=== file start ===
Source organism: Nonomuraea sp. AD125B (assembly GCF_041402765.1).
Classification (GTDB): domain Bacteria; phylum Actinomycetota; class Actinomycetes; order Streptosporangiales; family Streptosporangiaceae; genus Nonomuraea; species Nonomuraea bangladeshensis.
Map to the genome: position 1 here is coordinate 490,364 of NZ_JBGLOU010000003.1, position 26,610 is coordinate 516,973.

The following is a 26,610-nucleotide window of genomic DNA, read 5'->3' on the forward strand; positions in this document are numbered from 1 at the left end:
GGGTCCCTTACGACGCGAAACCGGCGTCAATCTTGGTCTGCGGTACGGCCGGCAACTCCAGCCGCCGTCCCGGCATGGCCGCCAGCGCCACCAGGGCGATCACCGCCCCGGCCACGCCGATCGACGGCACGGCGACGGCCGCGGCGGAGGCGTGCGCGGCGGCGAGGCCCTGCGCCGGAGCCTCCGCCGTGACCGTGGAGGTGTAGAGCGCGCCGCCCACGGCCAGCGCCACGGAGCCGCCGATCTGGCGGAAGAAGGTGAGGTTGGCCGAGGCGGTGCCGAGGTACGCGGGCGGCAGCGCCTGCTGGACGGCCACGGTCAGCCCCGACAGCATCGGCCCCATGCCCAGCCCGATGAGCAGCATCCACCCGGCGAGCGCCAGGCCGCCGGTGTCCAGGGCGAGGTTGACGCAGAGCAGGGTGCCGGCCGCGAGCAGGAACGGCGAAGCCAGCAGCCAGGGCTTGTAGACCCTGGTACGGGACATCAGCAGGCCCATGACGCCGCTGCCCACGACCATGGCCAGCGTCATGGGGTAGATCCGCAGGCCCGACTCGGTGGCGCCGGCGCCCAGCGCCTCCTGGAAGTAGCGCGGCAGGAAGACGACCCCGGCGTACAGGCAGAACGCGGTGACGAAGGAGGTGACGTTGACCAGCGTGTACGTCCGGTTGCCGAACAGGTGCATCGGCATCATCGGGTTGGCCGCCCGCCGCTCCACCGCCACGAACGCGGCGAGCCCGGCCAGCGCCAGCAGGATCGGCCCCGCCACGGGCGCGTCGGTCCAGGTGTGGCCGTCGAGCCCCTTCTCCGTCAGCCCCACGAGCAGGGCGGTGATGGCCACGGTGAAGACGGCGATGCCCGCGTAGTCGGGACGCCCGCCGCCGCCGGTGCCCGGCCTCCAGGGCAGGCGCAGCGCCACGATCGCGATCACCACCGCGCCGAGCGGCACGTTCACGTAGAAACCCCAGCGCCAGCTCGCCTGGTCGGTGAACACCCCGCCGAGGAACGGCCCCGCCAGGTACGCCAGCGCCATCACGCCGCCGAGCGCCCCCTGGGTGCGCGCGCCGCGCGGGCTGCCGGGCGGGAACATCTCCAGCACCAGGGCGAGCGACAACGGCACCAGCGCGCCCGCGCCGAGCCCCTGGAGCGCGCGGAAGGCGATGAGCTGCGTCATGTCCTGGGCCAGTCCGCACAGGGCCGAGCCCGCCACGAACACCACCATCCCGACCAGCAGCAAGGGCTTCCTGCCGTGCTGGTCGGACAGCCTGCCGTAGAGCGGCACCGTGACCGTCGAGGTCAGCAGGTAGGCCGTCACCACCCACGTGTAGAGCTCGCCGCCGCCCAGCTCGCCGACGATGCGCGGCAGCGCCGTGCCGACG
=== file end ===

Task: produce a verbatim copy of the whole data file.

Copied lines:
Source organism: Nonomuraea sp. AD125B (assembly GCF_041402765.1).
Classification (GTDB): domain Bacteria; phylum Actinomycetota; class Actinomycetes; order Streptosporangiales; family Streptosporangiaceae; genus Nonomuraea; species Nonomuraea bangladeshensis.
Map to the genome: position 1 here is coordinate 490,364 of NZ_JBGLOU010000003.1, position 26,610 is coordinate 516,973.

The following is a 26,610-nucleotide window of genomic DNA, read 5'->3' on the forward strand; positions in this document are numbered from 1 at the left end:
GGGTCCCTTACGACGCGAAACCGGCGTCAATCTTGGTCTGCGGTACGGCCGGCAACTCCAGCCGCCGTCCCGGCATGGCCGCCAGCGCCACCAGGGCGATCACCGCCCCGGCCACGCCGATCGACGGCACGGCGACGGCCGCGGCGGAGGCGTGCGCGGCGGCGAGGCCCTGCGCCGGAGCCTCCGCCGTGACCGTGGAGGTGTAGAGCGCGCCGCCCACGGCCAGCGCCACGGAGCCGCCGATCTGGCGGAAGAAGGTGAGGTTGGCCGAGGCGGTGCCGAGGTACGCGGGCGGCAGCGCCTGCTGGACGGCCACGGTCAGCCCCGACAGCATCGGCCCCATGCCCAGCCCGATGAGCAGCATCCACCCGGCGAGCGCCAGGCCGCCGGTGTCCAGGGCGAGGTTGACGCAGAGCAGGGTGCCGGCCGCGAGCAGGAACGGCGAAGCCAGCAGCCAGGGCTTGTAGACCCTGGTACGGGACATCAGCAGGCCCATGACGCCGCTGCCCACGACCATGGCCAGCGTCATGGGGTAGATCCGCAGGCCCGACTCGGTGGCGCCGGCGCCCAGCGCCTCCTGGAAGTAGCGCGGCAGGAAGACGACCCCGGCGTACAGGCAGAACGCGGTGACGAAGGAGGTGACGTTGACCAGCGTGTACGTCCGGTTGCCGAACAGGTGCATCGGCATCATCGGGTTGGCCGCCCGCCGCTCCACCGCCACGAACGCGGCGAGCCCGGCCAGCGCCAGCAGGATCGGCCCCGCCACGGGCGCGTCGGTCCAGGTGTGGCCGTCGAGCCCCTTCTCCGTCAGCCCCACGAGCAGGGCGGTGATGGCCACGGTGAAGACGGCGATGCCCGCGTAGTCGGGACGCCCGCCGCCGCCGGTGCCCGGCCTCCAGGGCAGGCGCAGCGCCACGATCGCGATCACCACCGCGCCGAGCGGCACGTTCACGTAGAAACCCCAGCGCCAGCTCGCCTGGTCGGTGAACACCCCGCCGAGGAACGGCCCCGCCAGGTACGCCAGCGCCATCACGCCGCCGAGCGCCCCCTGGGTGCGCGCGCCGCGCGGGCTGCCGGGCGGGAACATCTCCAGCACCAGGGCGAGCGACAACGGCACCAGCGCGCCCGCGCCGAGCCCCTGGAGCGCGCGGAAGGCGATGAGCTGCGTCATGTCCTGGGCCAGTCCGCACAGGGCCGAGCCCGCCACGAACACCACCATCCCGACCAGCAGCAAGGGCTTCCTGCCGTGCTGGTCGGACAGCCTGCCGTAGAGCGGCACCGTGACCGTCGAGGTCAGCAGGTAGGCCGTCACCACCCACGTGTAGAGCTCGCCGCCGCCCAGCTCGCCGACGATGCGCGGCAGCGCCGTGCCGACG